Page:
The growing Sino-Iranian economic ties have been driven by their complementary trade patterns. In exchange for Iranian oil and natural gas, Chinese companies, including the large conglomerate NORINCO, provide Iran with machinery and consumer electronics, in addition to building power stations, highways and mass transportation infrastructure. Bilateral trade could reach $8 billion in 2006 [1].

Beijing and Tehran have also developed a close political relationship in recent years. The two countries have maintained regular high-level visits. In June 2000, Iranian President Seyyed Mohammad Khatami visited China and the two countries signed a joint communiqué. In January 2001, China’s then-Vice President Hu Jintao visited Iran; a year later in April 2002, then-President Jiang Zemin also paid a visit to Iran (Zhongguowang, April 19, 2002). The warming relationship has been partly driven by both countries’ concerns over what Beijing and Tehran consider “power politics” in international affairs and China’s need to maintain stable relationships with Islamic countries in dealing with separatist groups in Xinjiang. Indeed, Beijing has sought cooperation in preventing terrorist organizations in Islamic countries from providing support to separatist groups operating within China. In July 2005, Iran (together with India and Pakistan) was granted observer status in the Shanghai Cooperation Organization, a regional security arrangement aimed at combating terrorism, extremism, and separatism in which China is a major member. Chinese support of Iran’s accession clearly reflects this strategic thinking (Radio Free Europe, July 13, 2005).

Second, Beijing’s resistance to using economic sanctions also reflects long-held principles of non-intervention in countries’ internal affairs. In addition, and in more practical terms, China has to think of the impact of its endorsement of, or failure to block, economic sanctions against Iran on its other energy partners such as Sudan, Venezuela, and Angola. Siding with Western powers against Iran could set a dangerous precedent that could damage China’s relations with southern developing countries.

The third consideration is China’s relationships with the United States and the European Union. Beijing has been taking the lead in defusing the North Korean nuclear crisis through the Six-Party Talks, winning praises from Washington and the international community. This has strengthened Sino-U.S. relations. Notwithstanding the importance of Iranian oil supplies, China can ill-afford alienating the United States, where it has much larger stakes in trade, investment, and technological exchange. Beijing also needs Washington’s cooperation in reining in the independence elements in Taiwan, as well as working out differences with Tokyo. A dark cloud could hang over President Hu Jintao’s upcoming April visit to the U.S. if the two countries get into an open bickering match over the Iranian nuclear issue. Likewise, China needs a good and stable relationship with the European Union for expanding trade and investment, and in order to persuade the EU to lift its arms embargo imposed against China in 1989.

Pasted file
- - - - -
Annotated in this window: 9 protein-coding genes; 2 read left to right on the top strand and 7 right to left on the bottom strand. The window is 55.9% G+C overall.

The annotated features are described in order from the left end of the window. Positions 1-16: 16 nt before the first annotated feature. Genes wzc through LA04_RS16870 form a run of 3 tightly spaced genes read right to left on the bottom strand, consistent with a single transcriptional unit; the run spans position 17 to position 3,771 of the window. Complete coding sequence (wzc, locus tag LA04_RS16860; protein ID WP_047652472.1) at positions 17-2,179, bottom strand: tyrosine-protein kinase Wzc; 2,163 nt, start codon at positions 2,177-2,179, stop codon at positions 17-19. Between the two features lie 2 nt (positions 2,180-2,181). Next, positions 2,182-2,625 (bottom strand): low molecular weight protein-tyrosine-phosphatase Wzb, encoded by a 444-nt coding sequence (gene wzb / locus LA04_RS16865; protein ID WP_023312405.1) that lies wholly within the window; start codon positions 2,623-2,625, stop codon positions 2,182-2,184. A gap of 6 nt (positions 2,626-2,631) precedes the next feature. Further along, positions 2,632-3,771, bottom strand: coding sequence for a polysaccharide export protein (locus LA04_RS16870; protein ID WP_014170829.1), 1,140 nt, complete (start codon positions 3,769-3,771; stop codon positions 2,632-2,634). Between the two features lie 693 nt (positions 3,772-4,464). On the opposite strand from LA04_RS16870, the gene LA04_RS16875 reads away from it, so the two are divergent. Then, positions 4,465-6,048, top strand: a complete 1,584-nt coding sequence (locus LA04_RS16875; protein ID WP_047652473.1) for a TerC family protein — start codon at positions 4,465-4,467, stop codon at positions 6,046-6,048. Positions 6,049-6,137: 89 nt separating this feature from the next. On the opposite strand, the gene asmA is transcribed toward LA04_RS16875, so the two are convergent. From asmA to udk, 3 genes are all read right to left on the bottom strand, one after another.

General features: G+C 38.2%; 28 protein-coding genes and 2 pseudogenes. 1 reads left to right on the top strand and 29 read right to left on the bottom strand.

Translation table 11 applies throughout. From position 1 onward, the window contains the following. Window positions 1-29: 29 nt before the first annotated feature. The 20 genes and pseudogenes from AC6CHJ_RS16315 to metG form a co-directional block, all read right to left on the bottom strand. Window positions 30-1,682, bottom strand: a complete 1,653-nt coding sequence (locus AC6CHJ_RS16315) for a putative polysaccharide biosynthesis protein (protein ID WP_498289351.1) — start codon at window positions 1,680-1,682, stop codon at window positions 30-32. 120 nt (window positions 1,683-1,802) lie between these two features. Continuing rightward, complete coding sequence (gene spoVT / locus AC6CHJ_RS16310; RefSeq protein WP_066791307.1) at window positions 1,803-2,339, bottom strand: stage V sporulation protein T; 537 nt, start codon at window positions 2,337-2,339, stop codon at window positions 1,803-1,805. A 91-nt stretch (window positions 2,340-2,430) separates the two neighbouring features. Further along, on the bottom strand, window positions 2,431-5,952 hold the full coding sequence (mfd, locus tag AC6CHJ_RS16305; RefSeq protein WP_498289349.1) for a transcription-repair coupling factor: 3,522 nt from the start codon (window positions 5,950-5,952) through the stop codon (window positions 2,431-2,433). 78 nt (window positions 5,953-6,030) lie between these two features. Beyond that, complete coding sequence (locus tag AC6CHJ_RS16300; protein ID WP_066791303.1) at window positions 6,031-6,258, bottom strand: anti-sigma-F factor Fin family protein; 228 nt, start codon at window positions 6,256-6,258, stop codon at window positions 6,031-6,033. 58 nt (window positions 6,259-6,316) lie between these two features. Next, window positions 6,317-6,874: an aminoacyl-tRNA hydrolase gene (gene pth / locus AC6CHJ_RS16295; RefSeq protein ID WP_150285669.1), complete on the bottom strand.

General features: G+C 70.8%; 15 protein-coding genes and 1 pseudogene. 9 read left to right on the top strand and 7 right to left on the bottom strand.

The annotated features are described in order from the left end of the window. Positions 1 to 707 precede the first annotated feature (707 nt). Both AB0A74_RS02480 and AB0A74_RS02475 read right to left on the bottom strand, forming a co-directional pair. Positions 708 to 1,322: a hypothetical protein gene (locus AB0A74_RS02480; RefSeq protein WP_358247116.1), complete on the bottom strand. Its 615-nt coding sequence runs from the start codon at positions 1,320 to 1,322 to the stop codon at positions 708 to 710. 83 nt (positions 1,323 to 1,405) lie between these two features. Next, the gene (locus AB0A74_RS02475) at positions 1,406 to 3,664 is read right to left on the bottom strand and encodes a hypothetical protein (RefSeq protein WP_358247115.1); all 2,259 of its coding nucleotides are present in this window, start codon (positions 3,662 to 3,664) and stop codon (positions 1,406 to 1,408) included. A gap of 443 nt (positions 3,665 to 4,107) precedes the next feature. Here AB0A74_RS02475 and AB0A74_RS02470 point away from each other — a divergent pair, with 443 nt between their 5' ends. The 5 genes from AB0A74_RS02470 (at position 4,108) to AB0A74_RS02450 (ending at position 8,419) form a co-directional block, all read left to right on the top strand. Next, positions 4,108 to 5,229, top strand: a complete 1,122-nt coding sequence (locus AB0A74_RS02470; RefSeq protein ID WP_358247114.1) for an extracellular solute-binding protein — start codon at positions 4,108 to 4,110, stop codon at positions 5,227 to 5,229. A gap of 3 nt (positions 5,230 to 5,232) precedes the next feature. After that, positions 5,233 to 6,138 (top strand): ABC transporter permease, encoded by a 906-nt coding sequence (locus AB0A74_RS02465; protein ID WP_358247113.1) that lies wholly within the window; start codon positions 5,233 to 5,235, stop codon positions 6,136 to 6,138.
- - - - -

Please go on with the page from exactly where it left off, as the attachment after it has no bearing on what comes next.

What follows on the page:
Moreover, blocking EU- and U.S.-led efforts against Iran could greatly tarnish China’s image as a rising great power, especially since Iran is clearly in defiance of the international community’s pleas and Iranian actions further undermine the integrity of the international nuclear nonproliferation regime.

The fourth factor is how Russia will act on this issue. Beijing and Moscow both want to see the Iranian crisis resolved through diplomatic means to protect their growing economic interests. China has deferred to Russia to take the initiative in recognizing Moscow’s greater influence over Iran as well as to avoid the uncomfortable limelight and the potential awkwardness of being the lonely power frustrating international action. After the Tuesday decision, Chinese and Russian officials have been dispatched to Iran in a joint effort to persuade Tehran to reduce tensions. Chinese analysts have also proposed that the Shanghai Cooperation Organization intervene as an interlocutor to address the Iranian nuclear issue now that the EU-Iran process is deadlocked (Xinlangwang, January 23). A possible decision by Russia to either endorse or not to block calls for a UNSC resolution on sanctions would place China in an awkward position.

Finally, how China then will vote depends also on the extent and form of the sanctions. Any attempt to introduce a resolution calling for a boycott of Iranian exports will likely encounter strong Chinese resistance, including a veto threat. On the other hand, an embargo against nuclear and dual-use technologies to Iran could see Beijing exercise its right to abstain from voting. A Council chairman statement expressing serious concerns over Iranian nuclear activities and calling for Tehran to suspend such activities probably could receive Chinese endorsement.

For all these reasons, it is not difficult to see why Beijing is eager to seek out a diplomatic solution to the current crisis. Raising the issue of sanctions at the UNSC would force China to veto or abstain from voting. Should sanctions be adopted, China will have to comply, thus putting its important energy security interests in jeopardy, as well as damaging the wider political and security dimensions of China’s relations with Iran. Political and economic stakes are high.


1. “NORINCO secures contract to build express line in Iran,” April 24, 2005.; see also, “Sino-Iranian trade to hit $8 bn by 2008,” November 23, 2005.; John W. Garver, “Ancient Partners Building a Post-Imperial World,” edited transcript of presentation at the Woodrow Wilson International Center for Scholars workshop on Iran-China relations, July 14, 2005.